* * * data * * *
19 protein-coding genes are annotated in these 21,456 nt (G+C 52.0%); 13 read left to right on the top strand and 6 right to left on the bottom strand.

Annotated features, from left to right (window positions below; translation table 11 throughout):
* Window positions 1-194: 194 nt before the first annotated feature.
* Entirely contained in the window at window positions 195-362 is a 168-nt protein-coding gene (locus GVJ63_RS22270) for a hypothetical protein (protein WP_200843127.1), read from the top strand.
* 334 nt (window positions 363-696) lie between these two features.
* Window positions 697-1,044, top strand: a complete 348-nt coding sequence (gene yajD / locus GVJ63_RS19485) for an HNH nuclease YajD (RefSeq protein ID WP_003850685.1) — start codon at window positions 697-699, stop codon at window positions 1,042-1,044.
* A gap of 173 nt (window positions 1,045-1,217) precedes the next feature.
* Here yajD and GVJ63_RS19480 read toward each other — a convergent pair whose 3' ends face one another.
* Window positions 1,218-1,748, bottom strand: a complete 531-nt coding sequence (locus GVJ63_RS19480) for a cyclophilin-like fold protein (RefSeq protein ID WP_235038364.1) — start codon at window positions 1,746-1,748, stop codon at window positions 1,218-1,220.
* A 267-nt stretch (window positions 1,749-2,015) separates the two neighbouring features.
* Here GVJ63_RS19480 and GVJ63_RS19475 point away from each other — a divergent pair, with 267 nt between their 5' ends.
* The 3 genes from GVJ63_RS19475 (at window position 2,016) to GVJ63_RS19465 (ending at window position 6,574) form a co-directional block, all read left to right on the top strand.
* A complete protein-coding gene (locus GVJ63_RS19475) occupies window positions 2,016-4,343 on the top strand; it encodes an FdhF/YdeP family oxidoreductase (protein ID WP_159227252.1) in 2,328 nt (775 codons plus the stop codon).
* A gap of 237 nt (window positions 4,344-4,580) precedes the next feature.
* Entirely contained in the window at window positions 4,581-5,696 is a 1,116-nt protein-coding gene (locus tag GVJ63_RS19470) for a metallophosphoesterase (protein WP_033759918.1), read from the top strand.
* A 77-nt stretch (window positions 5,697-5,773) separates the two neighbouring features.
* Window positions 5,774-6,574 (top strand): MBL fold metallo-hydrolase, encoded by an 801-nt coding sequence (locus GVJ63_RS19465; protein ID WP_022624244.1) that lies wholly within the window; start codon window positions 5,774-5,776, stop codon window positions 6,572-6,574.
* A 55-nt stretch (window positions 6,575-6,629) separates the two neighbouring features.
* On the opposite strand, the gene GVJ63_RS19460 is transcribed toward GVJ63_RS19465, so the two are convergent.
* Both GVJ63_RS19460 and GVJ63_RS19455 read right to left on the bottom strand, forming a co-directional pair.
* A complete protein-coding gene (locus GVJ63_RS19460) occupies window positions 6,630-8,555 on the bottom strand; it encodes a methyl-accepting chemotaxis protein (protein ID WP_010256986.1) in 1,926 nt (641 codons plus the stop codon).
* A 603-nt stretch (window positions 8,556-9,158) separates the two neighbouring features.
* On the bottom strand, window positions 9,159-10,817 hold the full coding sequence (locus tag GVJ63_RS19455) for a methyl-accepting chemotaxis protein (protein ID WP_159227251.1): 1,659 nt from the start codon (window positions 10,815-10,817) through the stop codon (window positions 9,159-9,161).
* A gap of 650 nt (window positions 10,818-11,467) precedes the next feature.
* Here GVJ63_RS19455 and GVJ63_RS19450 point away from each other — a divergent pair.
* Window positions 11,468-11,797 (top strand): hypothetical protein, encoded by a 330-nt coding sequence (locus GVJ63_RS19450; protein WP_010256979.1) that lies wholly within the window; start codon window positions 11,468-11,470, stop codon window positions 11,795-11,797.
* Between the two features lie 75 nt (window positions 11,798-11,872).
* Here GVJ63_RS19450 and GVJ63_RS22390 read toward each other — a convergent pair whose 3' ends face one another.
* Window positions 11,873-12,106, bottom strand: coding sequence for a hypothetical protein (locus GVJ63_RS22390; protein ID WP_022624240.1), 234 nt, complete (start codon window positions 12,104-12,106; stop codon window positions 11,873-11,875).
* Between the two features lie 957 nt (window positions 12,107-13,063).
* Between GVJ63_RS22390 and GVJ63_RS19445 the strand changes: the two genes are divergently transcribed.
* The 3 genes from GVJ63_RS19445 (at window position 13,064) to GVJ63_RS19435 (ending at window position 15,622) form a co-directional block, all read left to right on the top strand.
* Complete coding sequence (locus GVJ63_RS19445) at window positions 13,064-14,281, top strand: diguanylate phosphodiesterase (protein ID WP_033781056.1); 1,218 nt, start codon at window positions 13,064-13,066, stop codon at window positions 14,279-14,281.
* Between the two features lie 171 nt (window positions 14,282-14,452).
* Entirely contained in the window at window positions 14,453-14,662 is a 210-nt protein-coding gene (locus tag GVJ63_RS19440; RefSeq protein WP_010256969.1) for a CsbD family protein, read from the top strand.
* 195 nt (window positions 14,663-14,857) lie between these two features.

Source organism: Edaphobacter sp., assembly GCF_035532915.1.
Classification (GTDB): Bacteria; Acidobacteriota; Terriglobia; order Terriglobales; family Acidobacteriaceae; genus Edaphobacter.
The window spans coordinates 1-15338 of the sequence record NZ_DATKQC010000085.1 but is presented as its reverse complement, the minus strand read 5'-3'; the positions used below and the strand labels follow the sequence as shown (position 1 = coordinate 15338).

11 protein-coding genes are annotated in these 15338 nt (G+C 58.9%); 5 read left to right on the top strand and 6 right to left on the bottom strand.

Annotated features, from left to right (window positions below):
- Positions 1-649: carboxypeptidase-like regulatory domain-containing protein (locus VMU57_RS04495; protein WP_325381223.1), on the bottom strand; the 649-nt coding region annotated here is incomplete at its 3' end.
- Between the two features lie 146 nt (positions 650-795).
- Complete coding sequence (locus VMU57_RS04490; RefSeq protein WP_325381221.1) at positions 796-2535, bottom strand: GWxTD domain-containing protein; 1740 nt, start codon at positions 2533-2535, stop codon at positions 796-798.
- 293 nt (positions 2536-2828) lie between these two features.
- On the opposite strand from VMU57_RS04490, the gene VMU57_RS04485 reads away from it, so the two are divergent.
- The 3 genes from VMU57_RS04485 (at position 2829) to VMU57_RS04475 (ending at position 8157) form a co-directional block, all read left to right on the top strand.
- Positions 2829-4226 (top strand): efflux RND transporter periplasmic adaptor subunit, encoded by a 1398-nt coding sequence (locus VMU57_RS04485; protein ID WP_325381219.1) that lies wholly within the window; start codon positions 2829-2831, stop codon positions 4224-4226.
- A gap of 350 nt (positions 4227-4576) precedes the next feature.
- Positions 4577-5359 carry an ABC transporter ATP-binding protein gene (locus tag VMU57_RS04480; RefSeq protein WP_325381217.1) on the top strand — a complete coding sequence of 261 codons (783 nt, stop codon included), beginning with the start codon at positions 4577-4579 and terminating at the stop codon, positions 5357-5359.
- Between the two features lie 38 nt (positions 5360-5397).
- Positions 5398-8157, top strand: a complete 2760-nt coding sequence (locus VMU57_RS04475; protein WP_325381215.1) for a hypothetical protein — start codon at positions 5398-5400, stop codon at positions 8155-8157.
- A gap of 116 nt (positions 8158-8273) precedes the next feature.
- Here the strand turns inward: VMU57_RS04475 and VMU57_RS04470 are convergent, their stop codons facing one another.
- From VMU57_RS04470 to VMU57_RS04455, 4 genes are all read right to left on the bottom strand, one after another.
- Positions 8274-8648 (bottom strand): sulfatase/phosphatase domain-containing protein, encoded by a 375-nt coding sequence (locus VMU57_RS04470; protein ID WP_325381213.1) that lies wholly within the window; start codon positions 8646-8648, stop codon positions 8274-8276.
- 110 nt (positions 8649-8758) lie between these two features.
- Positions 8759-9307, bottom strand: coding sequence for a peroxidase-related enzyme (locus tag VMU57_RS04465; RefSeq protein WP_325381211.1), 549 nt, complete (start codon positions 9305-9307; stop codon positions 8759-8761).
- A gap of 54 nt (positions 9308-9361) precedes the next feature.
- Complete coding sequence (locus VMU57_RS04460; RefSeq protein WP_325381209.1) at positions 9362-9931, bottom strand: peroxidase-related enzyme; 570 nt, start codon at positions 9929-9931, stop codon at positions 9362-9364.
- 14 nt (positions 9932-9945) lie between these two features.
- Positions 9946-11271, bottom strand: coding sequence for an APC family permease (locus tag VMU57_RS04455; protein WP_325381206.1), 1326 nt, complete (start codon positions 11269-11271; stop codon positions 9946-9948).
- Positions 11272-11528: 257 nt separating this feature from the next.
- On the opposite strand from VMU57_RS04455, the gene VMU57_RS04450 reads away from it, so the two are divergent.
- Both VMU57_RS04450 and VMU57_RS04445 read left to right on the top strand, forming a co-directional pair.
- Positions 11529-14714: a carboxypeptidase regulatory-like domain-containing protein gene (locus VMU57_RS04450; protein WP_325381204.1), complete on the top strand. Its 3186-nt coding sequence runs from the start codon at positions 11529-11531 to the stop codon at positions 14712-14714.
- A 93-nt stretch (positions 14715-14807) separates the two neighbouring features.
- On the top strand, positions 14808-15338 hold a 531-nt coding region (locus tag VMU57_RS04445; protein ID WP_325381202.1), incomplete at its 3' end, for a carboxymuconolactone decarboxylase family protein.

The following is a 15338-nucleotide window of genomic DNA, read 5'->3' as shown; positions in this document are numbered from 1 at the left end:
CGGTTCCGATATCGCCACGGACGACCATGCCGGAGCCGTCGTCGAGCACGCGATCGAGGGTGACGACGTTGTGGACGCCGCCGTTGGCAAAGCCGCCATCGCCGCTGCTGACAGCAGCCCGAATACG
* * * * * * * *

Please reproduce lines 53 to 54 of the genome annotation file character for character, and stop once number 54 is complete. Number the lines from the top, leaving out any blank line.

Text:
- A gap of 116 nt (positions 8158-8273) precedes the next feature.
- Here the strand turns inward: VMU57_RS04475 and VMU57_RS04470 are convergent, their stop codons facing one another.